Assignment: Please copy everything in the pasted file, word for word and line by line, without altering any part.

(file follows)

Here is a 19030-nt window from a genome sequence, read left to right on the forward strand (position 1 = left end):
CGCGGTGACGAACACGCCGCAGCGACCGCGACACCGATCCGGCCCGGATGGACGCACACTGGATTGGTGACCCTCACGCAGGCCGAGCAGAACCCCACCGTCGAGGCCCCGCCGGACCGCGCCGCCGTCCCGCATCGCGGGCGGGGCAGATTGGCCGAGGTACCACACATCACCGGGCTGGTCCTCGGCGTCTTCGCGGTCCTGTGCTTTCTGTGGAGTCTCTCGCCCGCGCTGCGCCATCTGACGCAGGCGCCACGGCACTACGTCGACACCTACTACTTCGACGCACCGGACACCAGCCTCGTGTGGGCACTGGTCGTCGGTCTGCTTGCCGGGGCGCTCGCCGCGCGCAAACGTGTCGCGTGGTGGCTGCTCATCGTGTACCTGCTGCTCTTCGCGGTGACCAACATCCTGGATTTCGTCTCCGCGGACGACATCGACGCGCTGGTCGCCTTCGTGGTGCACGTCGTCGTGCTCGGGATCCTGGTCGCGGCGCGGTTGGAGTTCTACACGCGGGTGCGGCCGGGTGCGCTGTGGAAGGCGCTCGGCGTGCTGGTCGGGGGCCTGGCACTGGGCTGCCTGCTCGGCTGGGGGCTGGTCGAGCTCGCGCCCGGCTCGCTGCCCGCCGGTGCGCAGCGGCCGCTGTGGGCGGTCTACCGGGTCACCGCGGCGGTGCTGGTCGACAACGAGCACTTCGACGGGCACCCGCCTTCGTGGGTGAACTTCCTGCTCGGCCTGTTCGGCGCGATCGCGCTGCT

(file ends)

Here is a 19030-nt window from a genome sequence, read left to right on the forward strand (position 1 = left end):
CGCGGTGACGAACACGCCGCAGCGACCGCGACACCGATCCGGCCCGGATGGACGCACACTGGATTGGTGACCCTCACGCAGGCCGAGCAGAACCCCACCGTCGAGGCCCCGCCGGACCGCGCCGCCGTCCCGCATCGCGGGCGGGGCAGATTGGCCGAGGTACCACACATCACCGGGCTGGTCCTCGGCGTCTTCGCGGTCCTGTGCTTTCTGTGGAGTCTCTCGCCCGCGCTGCGCCATCTGACGCAGGCGCCACGGCACTACGTCGACACCTACTACTTCGACGCACCGGACACCAGCCTCGTGTGGGCACTGGTCGTCGGTCTGCTTGCCGGGGCGCTCGCCGCGCGCAAACGTGTCGCGTGGTGGCTGCTCATCGTGTACCTGCTGCTCTTCGCGGTGACCAACATCCTGGATTTCGTCTCCGCGGACGACATCGACGCGCTGGTCGCCTTCGTGGTGCACGTCGTCGTGCTCGGGATCCTGGTCGCGGCGCGGTTGGAGTTCTACACGCGGGTGCGGCCGGGTGCGCTGTGGAAGGCGCTCGGCGTGCTGGTCGGGGGCCTGGCACTGGGCTGCCTGCTCGGCTGGGGGCTGGTCGAGCTCGCGCCCGGCTCGCTGCCCGCCGGTGCGCAGCGGCCGCTGTGGGCGGTCTACCGGGTCACCGCGGCGGTGCTGGTCGACAACGAGCACTTCGACGGGCACCCGCCTTCGTGGGTGAACTTCCTGCTCGGCCTGTTCGGCGCGATCGCGCTGCT